Souvenaid and Alzheimer’s Disease

Souvenaid, in its second clinical trial, has been proven to help the memory of people who suffer from mild Alzheimer’s disease (AD). Results of the trial were given at the 4th International Conference on Clinical Trials in Alzheimer’s Disease (CTAD) by Philip Scheltens, MD, PhD in San Diego in early November. Scheltens is head of the Alzheimer Center at the VU University Medical Center in Amsterdam.

Souvenaid has a unique mixture of nutrients that work by stimulating the connections between nerves, also known as synapses. Losing these connections is what many experts think is responsible for losing memory in Alzheimer’s patients.  Studies demonstrate that the nutrients in Souvenaid can help grow new synapses in the brain. People taking Souvenaid daily over three months had improved scores on memory tests.

Scheltens is cautiously optimistic about the new findings. More research needs to be done before any conclusions can be drawn, but he thinks it is a step in the right direction.

Souvenir II was completed at  27 centers in six countries in Europe to see if the effects from Souvenir I would last for eight weeks. This study used additional measures to test for recall and also measured brain activity. Of 259 subjects, over 91% finished the study.

Memory was tested at the beginning, at 12 weeks, and at 24 weeks. The composite score was gotten from the Rey Audtiory Verbal Test which tests instant recall, delayed memory, and recognition. The Wechlser Scale which tested verbal association was also used.

Over the 24 weeks, the total scores from the Souvenaid group were much higher than those from the control group. Besides just looking at memory scores, they are attempting to analyze the electroencephalogram and magnetoencephalogram data, which may help figure out the influence  Souveniad has on synapse building in patients with Alzehimer’s disease and dementia.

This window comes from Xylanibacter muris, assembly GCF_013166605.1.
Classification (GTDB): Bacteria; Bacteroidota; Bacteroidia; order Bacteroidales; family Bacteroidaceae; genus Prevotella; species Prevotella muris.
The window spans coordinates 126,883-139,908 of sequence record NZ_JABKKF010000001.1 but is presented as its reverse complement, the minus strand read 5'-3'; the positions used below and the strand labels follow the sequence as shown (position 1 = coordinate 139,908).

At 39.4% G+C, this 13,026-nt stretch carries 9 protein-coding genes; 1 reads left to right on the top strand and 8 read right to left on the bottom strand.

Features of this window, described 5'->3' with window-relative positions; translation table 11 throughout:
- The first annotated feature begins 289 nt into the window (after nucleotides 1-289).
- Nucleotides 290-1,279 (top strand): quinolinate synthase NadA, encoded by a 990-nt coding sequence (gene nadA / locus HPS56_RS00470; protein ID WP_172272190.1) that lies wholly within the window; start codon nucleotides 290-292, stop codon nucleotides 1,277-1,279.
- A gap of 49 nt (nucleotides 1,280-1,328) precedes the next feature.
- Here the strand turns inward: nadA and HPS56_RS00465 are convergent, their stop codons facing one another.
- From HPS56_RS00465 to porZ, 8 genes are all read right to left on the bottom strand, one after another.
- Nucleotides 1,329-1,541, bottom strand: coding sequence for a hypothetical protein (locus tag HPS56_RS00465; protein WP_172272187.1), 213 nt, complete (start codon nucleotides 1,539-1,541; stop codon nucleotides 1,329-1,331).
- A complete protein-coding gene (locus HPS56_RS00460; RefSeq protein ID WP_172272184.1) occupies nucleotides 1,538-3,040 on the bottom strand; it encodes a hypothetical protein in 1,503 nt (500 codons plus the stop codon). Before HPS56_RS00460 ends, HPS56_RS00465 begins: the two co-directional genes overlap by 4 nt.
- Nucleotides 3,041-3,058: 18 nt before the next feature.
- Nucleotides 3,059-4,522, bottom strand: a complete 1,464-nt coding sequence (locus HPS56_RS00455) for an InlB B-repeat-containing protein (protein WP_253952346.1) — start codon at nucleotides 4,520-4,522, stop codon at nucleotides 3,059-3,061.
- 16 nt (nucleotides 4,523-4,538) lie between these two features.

CTAD is sponsored by the University of California, San Diego School of Medicine and the European Alzheimer’s Disease Consortium (EADC).

A couple of weeks ago, I wrote a post on Alzheimer’s disease (AD) research and the need for volunteers. I had heard nurse practitioner, Alice Brown, from Georgetown University Medical Center speak on Research in Alzheimer’s Disease: Hope for the Future. She is part of the Memory Disorders Program at Georgetown. There are many such programs across the country. Click here for a list of others. At Georgetown alone, there are at least seven research trials for which volunteers are needed. By volunteers, they mean everyone, including normal people. The trend in research is to identify people at risk for developing AD before they even show symptoms of the disease. AD does not develop overnight and pathology is present in the brain long before any signs or symptoms appear.

Alzheimer’s disease is the third most expensive disease in the US after cancer and cardiovascular disease and the fifth leading cause of death in those over 65. But not counted in the cost is the hours and hours of caregiver burden. We also know that age is the biggest factor in AD, but after that the major risk is a positive family history of the disease. Offspring of an individual with AD have a higher risk of getting AD as they age — about 30% compared to 10% of the general population of the same age.